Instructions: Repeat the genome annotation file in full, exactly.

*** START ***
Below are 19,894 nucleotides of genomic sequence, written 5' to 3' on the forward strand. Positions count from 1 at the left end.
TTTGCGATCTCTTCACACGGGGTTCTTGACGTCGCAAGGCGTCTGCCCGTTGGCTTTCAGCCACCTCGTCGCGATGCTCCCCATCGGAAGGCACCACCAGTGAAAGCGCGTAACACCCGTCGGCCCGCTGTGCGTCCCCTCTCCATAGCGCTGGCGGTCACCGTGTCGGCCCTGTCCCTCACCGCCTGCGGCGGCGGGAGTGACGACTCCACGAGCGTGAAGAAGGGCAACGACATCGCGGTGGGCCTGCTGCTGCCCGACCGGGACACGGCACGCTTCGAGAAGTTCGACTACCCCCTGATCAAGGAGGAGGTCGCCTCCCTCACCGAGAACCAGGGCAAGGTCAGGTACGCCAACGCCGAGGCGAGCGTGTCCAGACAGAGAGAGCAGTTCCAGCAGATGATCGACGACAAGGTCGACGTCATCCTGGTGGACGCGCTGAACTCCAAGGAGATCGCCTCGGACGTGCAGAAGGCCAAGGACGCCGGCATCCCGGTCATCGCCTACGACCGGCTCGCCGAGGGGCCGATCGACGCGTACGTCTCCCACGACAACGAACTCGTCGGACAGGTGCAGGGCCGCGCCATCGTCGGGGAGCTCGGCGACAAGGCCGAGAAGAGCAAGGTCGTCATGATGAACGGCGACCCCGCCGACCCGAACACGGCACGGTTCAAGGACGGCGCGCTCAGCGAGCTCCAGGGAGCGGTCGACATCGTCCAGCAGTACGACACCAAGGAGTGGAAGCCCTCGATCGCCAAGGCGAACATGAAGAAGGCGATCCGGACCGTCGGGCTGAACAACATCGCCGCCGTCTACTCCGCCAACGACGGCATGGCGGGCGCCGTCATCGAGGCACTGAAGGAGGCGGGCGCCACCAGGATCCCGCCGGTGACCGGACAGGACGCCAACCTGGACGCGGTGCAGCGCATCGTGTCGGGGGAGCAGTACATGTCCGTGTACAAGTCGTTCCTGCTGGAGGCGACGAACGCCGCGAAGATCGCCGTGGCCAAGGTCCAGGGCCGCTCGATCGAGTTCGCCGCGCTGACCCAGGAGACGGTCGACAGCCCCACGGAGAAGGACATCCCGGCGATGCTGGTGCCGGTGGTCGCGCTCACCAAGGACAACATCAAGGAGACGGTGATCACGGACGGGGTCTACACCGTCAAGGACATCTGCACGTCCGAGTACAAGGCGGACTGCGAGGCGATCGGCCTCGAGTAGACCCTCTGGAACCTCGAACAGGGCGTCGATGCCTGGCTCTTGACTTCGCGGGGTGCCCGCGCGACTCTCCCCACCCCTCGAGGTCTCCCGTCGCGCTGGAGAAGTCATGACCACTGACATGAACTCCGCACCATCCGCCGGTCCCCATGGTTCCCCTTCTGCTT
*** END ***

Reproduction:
Below are 19,894 nucleotides of genomic sequence, written 5' to 3' on the forward strand. Positions count from 1 at the left end.
TTTGCGATCTCTTCACACGGGGTTCTTGACGTCGCAAGGCGTCTGCCCGTTGGCTTTCAGCCACCTCGTCGCGATGCTCCCCATCGGAAGGCACCACCAGTGAAAGCGCGTAACACCCGTCGGCCCGCTGTGCGTCCCCTCTCCATAGCGCTGGCGGTCACCGTGTCGGCCCTGTCCCTCACCGCCTGCGGCGGCGGGAGTGACGACTCCACGAGCGTGAAGAAGGGCAACGACATCGCGGTGGGCCTGCTGCTGCCCGACCGGGACACGGCACGCTTCGAGAAGTTCGACTACCCCCTGATCAAGGAGGAGGTCGCCTCCCTCACCGAGAACCAGGGCAAGGTCAGGTACGCCAACGCCGAGGCGAGCGTGTCCAGACAGAGAGAGCAGTTCCAGCAGATGATCGACGACAAGGTCGACGTCATCCTGGTGGACGCGCTGAACTCCAAGGAGATCGCCTCGGACGTGCAGAAGGCCAAGGACGCCGGCATCCCGGTCATCGCCTACGACCGGCTCGCCGAGGGGCCGATCGACGCGTACGTCTCCCACGACAACGAACTCGTCGGACAGGTGCAGGGCCGCGCCATCGTCGGGGAGCTCGGCGACAAGGCCGAGAAGAGCAAGGTCGTCATGATGAACGGCGACCCCGCCGACCCGAACACGGCACGGTTCAAGGACGGCGCGCTCAGCGAGCTCCAGGGAGCGGTCGACATCGTCCAGCAGTACGACACCAAGGAGTGGAAGCCCTCGATCGCCAAGGCGAACATGAAGAAGGCGATCCGGACCGTCGGGCTGAACAACATCGCCGCCGTCTACTCCGCCAACGACGGCATGGCGGGCGCCGTCATCGAGGCACTGAAGGAGGCGGGCGCCACCAGGATCCCGCCGGTGACCGGACAGGACGCCAACCTGGACGCGGTGCAGCGCATCGTGTCGGGGGAGCAGTACATGTCCGTGTACAAGTCGTTCCTGCTGGAGGCGACGAACGCCGCGAAGATCGCCGTGGCCAAGGTCCAGGGCCGCTCGATCGAGTTCGCCGCGCTGACCCAGGAGACGGTCGACAGCCCCACGGAGAAGGACATCCCGGCGATGCTGGTGCCGGTGGTCGCGCTCACCAAGGACAACATCAAGGAGACGGTGATCACGGACGGGGTCTACACCGTCAAGGACATCTGCACGTCCGAGTACAAGGCGGACTGCGAGGCGATCGGCCTCGAGTAGACCCTCTGGAACCTCGAACAGGGCGTCGATGCCTGGCTCTTGACTTCGCGGGGTGCCCGCGCGACTCTCCCCACCCCTCGAGGTCTCCCGTCGCGCTGGAGAAGTCATGACCACTGACATGAACTCCGCACCATCCGCCGGTCCCCATGGTTCCCCTTCTGCTT